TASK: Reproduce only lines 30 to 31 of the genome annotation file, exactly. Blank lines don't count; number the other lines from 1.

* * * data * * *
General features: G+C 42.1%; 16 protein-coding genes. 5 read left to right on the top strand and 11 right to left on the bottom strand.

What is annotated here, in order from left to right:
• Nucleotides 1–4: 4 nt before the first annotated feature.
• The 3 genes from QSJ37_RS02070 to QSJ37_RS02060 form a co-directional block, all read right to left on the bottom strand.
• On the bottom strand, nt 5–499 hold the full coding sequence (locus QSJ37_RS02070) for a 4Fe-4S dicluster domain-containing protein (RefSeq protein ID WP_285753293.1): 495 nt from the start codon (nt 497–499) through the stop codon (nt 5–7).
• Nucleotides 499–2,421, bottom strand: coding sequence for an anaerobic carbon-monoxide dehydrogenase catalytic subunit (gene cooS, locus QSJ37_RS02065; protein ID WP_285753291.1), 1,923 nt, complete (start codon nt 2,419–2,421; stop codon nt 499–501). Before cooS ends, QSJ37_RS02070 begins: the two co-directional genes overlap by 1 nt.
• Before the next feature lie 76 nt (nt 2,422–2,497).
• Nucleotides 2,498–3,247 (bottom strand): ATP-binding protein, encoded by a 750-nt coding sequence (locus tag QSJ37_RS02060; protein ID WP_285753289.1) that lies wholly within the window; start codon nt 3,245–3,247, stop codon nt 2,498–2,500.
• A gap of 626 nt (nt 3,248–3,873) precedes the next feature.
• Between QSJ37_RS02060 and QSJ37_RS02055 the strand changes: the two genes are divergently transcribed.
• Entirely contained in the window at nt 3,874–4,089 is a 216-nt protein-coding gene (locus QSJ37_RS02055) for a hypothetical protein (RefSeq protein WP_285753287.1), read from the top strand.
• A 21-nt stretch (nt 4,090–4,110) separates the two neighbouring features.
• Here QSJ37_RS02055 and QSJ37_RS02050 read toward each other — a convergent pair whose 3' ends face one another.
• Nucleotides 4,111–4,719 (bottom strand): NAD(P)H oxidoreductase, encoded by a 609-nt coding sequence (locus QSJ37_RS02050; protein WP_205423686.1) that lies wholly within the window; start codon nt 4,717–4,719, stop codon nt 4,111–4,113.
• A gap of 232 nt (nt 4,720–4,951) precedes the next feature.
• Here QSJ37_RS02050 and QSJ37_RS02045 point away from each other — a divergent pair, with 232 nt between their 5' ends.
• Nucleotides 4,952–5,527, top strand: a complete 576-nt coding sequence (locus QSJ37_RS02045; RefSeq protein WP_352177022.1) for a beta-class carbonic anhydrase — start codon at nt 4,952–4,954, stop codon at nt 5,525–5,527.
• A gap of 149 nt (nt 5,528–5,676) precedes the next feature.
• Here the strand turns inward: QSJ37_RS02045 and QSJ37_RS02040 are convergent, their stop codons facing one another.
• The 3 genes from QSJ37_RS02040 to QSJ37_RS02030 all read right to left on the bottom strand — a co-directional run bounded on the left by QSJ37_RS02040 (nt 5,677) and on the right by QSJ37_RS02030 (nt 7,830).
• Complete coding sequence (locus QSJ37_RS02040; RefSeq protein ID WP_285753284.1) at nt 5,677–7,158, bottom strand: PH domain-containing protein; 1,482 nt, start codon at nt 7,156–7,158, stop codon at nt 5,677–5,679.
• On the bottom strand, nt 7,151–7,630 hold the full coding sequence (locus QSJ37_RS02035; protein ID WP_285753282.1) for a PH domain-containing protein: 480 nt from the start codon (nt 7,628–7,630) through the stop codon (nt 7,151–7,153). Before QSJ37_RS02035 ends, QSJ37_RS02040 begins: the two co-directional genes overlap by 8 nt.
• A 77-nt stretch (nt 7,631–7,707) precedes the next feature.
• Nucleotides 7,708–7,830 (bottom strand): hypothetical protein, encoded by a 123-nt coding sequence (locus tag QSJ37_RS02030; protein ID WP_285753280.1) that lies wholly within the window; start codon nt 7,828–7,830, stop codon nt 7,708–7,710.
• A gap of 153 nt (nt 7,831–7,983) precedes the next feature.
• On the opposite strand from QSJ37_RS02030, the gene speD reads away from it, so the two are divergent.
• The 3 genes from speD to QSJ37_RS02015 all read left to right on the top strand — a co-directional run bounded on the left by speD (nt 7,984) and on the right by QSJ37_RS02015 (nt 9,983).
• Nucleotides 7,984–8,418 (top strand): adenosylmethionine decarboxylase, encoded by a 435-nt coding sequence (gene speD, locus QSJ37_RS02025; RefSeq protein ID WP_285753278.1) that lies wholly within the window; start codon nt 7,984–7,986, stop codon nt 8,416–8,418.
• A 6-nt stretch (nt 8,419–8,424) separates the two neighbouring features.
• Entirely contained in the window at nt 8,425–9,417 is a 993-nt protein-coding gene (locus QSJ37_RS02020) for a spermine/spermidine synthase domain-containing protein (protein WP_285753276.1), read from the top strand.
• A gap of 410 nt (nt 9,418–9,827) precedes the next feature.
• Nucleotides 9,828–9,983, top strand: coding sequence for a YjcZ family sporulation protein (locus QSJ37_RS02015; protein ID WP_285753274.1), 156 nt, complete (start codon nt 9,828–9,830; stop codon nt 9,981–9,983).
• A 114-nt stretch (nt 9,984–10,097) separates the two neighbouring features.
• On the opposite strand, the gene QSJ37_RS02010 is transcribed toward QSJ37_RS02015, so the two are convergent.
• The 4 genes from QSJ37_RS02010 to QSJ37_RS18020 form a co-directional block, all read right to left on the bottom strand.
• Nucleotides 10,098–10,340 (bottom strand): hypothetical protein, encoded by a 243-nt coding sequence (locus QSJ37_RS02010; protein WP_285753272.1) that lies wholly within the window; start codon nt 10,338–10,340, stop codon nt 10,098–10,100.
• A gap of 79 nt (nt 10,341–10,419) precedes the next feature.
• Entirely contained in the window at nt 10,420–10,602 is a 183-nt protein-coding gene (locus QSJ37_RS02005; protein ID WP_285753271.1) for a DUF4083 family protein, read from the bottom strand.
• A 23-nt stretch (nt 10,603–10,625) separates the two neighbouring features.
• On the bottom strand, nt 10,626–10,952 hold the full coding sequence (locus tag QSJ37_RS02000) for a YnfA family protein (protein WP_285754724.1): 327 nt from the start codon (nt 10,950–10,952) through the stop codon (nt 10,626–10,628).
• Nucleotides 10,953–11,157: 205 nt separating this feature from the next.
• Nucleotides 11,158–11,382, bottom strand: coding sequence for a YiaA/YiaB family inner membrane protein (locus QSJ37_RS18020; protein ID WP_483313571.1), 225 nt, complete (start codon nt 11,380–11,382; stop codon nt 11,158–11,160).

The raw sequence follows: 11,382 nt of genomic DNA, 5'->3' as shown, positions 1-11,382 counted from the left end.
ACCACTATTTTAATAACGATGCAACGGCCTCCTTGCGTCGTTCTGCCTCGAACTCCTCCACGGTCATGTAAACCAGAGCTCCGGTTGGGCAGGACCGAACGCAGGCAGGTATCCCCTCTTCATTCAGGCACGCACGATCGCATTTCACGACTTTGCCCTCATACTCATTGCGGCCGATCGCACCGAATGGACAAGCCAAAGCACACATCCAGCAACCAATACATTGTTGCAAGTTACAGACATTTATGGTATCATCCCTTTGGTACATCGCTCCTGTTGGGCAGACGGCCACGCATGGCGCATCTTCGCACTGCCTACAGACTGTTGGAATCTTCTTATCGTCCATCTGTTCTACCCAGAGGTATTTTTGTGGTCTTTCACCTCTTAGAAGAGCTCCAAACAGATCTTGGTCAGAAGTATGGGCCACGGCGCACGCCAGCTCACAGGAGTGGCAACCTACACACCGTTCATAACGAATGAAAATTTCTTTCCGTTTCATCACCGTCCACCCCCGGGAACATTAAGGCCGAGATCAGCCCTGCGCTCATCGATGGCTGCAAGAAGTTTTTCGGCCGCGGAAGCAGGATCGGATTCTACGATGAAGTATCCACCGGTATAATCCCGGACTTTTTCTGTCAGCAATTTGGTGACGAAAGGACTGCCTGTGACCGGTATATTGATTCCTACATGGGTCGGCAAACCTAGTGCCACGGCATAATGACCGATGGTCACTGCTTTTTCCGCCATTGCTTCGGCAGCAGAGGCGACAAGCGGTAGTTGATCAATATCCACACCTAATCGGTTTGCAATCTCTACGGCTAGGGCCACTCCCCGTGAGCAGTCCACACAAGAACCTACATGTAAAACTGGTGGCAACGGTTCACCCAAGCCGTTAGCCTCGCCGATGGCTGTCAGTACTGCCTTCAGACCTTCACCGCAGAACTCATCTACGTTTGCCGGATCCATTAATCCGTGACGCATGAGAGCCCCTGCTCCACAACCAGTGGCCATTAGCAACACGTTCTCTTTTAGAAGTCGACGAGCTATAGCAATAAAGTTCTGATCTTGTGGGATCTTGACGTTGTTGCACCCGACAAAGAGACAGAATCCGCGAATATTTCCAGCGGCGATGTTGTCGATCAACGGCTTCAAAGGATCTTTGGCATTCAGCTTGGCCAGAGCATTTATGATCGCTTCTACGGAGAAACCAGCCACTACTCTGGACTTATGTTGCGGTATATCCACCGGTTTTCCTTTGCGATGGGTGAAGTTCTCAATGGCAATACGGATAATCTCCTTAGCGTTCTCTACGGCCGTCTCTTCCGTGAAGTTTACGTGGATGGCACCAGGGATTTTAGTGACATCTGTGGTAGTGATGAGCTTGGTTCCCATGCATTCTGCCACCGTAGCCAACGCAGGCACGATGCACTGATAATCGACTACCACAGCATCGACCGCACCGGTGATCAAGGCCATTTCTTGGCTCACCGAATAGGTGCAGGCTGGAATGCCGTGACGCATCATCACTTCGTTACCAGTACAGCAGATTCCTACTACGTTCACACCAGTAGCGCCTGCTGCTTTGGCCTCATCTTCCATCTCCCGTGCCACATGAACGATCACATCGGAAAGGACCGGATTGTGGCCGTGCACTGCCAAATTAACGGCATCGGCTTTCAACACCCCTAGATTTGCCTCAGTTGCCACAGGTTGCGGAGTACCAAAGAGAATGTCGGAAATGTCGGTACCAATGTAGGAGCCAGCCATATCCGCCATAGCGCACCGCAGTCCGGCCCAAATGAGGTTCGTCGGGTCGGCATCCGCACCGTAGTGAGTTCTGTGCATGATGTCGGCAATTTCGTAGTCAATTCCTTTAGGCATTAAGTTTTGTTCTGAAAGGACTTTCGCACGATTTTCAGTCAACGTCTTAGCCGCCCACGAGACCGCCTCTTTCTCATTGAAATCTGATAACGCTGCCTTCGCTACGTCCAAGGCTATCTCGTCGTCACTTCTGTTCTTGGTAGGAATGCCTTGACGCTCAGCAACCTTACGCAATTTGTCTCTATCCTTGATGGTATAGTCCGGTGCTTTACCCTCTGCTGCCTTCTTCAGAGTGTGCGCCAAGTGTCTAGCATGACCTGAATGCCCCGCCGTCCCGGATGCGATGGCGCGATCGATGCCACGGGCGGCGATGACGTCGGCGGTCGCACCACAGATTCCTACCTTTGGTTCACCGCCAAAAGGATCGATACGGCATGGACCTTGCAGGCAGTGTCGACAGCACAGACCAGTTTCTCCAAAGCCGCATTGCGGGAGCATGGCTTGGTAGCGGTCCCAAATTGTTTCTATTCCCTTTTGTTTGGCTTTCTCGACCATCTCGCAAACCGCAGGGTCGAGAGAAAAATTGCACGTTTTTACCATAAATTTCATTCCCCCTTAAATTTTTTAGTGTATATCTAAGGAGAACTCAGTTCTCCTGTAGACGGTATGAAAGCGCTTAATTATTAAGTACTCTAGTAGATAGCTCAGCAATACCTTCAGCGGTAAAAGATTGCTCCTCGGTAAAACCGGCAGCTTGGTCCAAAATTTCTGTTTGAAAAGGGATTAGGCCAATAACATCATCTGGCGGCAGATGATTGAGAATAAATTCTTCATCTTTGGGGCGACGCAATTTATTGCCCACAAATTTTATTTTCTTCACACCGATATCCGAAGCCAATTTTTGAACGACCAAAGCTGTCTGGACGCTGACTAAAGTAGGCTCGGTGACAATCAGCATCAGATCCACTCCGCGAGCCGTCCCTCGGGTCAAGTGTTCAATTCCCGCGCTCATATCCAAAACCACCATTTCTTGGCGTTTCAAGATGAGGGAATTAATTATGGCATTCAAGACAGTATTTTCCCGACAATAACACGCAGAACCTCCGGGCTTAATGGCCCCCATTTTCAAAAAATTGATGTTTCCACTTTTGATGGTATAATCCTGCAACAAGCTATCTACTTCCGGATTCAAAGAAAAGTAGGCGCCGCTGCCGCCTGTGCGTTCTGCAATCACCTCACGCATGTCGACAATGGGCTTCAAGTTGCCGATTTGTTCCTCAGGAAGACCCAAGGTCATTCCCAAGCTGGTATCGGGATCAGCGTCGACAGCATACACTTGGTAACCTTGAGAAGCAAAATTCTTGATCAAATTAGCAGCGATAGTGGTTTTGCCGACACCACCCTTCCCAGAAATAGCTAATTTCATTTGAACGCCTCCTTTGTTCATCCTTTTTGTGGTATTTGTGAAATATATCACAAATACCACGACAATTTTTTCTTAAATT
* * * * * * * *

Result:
• Entirely contained in the window at nt 8,425–9,417 is a 993-nt protein-coding gene (locus QSJ37_RS02020) for a spermine/spermidine synthase domain-containing protein (protein WP_285753276.1), read from the top strand.
• A gap of 410 nt (nt 9,418–9,827) precedes the next feature.